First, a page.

Gov. John Kasich remains focused on getting Ohio’s highest income-tax rate below 5 percent, but exactly how he would get there remains unclear.
To drop the tax rate on income earned above $208,500, currently at 5.33 percent, to below 5 percent would likely mean an across-the-board rate cut of at least 6.3 percent, according to the Ohio Department of Taxation. That’s worth about $600 million to the state’s coffers.
That assumes the Republican governor sticks with his past strategy of broad cuts affecting the vast majority of Ohioans, rather than targeting just the top bracket number.
“We can get that tax rate under 5 percent,” Mr. Kasich said during his recent State of the State address delivered in Medina. “Balanced budget. Surplus. Regulatory predictability. Lower cost of doing business. That formula will work, and it is working for our state right now.”
But the proposed cut may also play into the image painted by his election-year critics that Mr. Kasich’s policies benefit wealthier Ohioans at the expense of the middle class.
When his administration unveils its proposals this week, the governor will have some help from income tax revenue growth during the first eight months of the current fiscal year that began on July 1, 2013. To date, the state has collected nearly $281 million, or 5.4 percent, more than it projected.
For all taxes, the state is running a more modest $217 million, or 1.7 percent, ahead of projections.
Mr. Kasich has made it clear he’d prefer to get rid of Ohio’s income tax altogether, frequently comparing the state to the handful of others, such as Florida and Texas, that have no income tax. But absent that, the 5 percent threshold seems to have taken on some symbolic importance.
“In many respects, it’s a PR thing,” said Greg Lawson, policy analyst with the conservative Buckeye Institute for Public Policy Solutions. “The lower it goes, the better it is and the less penalizing it is toward work, investment, capital accumulation, and things like that.
“Every little bit you do matters, but I think getting below 5 percent is symbolic,” he said. “It shows we’re very serious about reducing the income tax. It’s sort of the image of putting out the sign on all roads that we’re getting serious because we’re now below 5 percent.”
Zach Schiller, research director for the left-leaning Policy Matters Ohio, found the fixation on 5 percent to be ironic.
“In 2005, when they passed the 21 percent cut [over five years], why was it 21 percent?” he asked. “Not exactly a round number. It was to get the top rate below 6 percent. That was supposed to be some magical accomplishment. … So now it’s 5 percent.”
Assuming the Kasich administration pursues an even 7 percent cut across all brackets, Policy Matters’ studies suggest the top 1 percent of earners, those earning over $360,000 a year, would get 25 percent of the dollars saved, a tax bill $2,515 smaller on average.
“By contrast, the bottom 60 percent gets 14 percent, or less than one-seventh of the total,” Mr. Schiller said. “This is just in the nature of how an income tax works because it’s a progressive tax.”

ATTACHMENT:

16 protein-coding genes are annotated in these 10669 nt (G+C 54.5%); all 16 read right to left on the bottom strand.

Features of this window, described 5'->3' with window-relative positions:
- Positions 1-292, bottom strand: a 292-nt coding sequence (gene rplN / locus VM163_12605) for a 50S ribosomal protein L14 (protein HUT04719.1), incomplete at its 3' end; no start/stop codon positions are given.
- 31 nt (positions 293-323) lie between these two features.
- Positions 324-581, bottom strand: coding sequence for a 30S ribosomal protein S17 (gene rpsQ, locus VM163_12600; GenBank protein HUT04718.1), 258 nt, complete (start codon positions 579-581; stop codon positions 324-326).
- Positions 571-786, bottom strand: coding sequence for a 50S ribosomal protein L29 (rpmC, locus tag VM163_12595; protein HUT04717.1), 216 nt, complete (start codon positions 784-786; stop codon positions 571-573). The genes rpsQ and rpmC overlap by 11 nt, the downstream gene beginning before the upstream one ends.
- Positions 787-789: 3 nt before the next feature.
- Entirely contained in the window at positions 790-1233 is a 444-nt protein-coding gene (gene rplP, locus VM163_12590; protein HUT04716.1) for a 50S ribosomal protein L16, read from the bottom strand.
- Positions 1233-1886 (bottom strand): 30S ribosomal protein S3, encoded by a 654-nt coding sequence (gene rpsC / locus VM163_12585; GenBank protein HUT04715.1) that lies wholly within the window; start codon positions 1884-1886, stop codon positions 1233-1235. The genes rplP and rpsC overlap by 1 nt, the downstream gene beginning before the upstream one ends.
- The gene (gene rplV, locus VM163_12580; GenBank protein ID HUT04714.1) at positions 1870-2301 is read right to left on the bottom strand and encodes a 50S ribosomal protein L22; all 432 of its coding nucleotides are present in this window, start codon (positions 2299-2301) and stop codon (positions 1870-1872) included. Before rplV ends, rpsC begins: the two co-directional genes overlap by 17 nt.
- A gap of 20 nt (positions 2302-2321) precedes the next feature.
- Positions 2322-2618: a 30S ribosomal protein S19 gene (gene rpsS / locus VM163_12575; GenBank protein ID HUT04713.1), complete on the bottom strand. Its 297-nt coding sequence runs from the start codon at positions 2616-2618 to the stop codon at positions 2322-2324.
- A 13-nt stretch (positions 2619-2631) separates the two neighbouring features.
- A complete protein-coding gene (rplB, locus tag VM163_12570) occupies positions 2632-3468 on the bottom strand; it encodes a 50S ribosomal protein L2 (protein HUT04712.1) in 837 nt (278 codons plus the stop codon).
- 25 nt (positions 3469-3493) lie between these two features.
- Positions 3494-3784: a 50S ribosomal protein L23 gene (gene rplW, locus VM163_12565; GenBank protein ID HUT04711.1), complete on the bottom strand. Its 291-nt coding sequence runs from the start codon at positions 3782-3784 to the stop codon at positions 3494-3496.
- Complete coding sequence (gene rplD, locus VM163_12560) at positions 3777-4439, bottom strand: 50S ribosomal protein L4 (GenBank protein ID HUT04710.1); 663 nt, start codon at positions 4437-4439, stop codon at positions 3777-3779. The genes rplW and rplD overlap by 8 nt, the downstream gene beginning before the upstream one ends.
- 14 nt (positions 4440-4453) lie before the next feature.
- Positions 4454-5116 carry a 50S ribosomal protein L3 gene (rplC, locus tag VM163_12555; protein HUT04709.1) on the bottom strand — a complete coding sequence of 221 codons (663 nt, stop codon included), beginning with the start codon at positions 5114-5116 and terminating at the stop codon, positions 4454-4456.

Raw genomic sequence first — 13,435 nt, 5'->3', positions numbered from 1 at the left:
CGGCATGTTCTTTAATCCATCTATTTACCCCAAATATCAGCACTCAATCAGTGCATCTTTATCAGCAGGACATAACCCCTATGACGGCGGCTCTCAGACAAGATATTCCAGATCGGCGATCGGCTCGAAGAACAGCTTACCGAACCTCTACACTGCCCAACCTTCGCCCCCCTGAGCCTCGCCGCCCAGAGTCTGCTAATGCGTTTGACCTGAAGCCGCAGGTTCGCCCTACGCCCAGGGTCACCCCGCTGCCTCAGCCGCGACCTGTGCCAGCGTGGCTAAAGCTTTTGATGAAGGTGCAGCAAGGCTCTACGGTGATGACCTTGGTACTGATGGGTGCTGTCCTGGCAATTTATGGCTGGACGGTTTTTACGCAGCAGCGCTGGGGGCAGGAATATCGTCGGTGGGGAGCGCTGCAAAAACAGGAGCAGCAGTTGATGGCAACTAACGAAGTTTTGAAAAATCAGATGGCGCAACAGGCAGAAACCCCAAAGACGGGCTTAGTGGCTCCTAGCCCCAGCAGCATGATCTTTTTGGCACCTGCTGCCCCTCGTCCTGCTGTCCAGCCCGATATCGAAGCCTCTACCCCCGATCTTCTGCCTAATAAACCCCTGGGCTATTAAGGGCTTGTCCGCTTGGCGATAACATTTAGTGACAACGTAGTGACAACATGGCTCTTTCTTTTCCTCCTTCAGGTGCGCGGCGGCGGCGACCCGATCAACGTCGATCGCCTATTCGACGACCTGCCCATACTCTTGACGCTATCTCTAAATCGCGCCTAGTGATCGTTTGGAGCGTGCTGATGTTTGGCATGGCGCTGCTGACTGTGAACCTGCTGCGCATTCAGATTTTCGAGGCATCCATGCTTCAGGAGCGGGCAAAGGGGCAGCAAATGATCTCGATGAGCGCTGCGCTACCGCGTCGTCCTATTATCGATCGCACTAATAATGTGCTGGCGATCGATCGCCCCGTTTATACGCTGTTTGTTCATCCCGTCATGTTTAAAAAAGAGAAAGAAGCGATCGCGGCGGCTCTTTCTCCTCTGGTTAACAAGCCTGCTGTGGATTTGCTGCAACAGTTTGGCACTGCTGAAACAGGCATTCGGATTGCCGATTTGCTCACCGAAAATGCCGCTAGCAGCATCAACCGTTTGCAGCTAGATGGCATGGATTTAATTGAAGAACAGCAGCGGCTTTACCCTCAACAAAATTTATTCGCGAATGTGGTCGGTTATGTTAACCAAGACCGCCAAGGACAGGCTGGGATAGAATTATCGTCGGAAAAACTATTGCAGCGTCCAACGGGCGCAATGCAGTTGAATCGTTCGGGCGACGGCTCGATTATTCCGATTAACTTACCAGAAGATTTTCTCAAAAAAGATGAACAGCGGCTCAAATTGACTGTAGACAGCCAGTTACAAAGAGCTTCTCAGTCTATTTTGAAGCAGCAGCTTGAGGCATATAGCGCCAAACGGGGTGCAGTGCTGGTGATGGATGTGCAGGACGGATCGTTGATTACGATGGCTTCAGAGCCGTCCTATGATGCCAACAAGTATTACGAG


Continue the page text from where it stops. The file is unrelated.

For example, those earning between $34,000 and $54,000 would save $48 a year from such a cut.
Ed FitzGerald, the endorsed Democratic candidate to take on Mr. Kasich in November, argues that Mr. Kasich’s priorities are misplaced.
"Ed FitzGerald will prioritize economic growth and security for the middle class ahead of policies that disproportionately favor the very wealthy,” said spokesman Lauren Hitt. “John Kasich's tax schemes only benefit the most well-off, and Kasich fails to adequately invest in middle class Ohioans' most pressing concerns: job opportunities, education, and improving our infrastructure."
The Buckeye Institute generally also wants to see the income tax eventually disappear, but it is withholding judgment on Mr. Kasich’s latest goal until it sees the overall package he proposes to accomplish it. Last year, as part of his second two-year budget proposal, Mr. Kasich proposed a broadening of Ohio’s sales tax base and a hike in the state’s severance tax on shale-oil and natural-gas drilling to help pay for new income tax cuts for individuals and small businesses.
In the end, lawmakers ignored the drilling tax hike, made comparatively minor changes to the sales tax base, and raised the state share of the sales tax rate a quarter-cent, to 5.75 cents on the dollar.
The current two-year budget that took effect on July 1, 2013, included a three-year tax cut—a total 10 percent reduction for individuals across all tax brackets and a 50 percent cut on the first $250,000 earned by small businesses that pay the tax.
It marked a $2.7 billion tax cut after some offsetting from the higher sales tax rate, slight expansion of the sales tax base, and other maneuvers. That was on top of a total 21 percent income tax cut that was started in 2005 as part of a broader reform of individual and business taxes. The final increment took effect in 2011 just before Mr. Kasich took office.
All of Ohio’s neighbors impose a state income tax, and the Buckeye State is in the middle of the pack in terms of its highest bracket. West Virginia’s highest rate is 6.5 percent and Kentucky’s is 6 percent. Michigan, Indiana, and Pennsylvania all have flat taxes: 4.25 percent, 3.4 percent, and 3.07 percent, respectively.
Jim Provance - The Blade, Toledo, Ohio (MCT)
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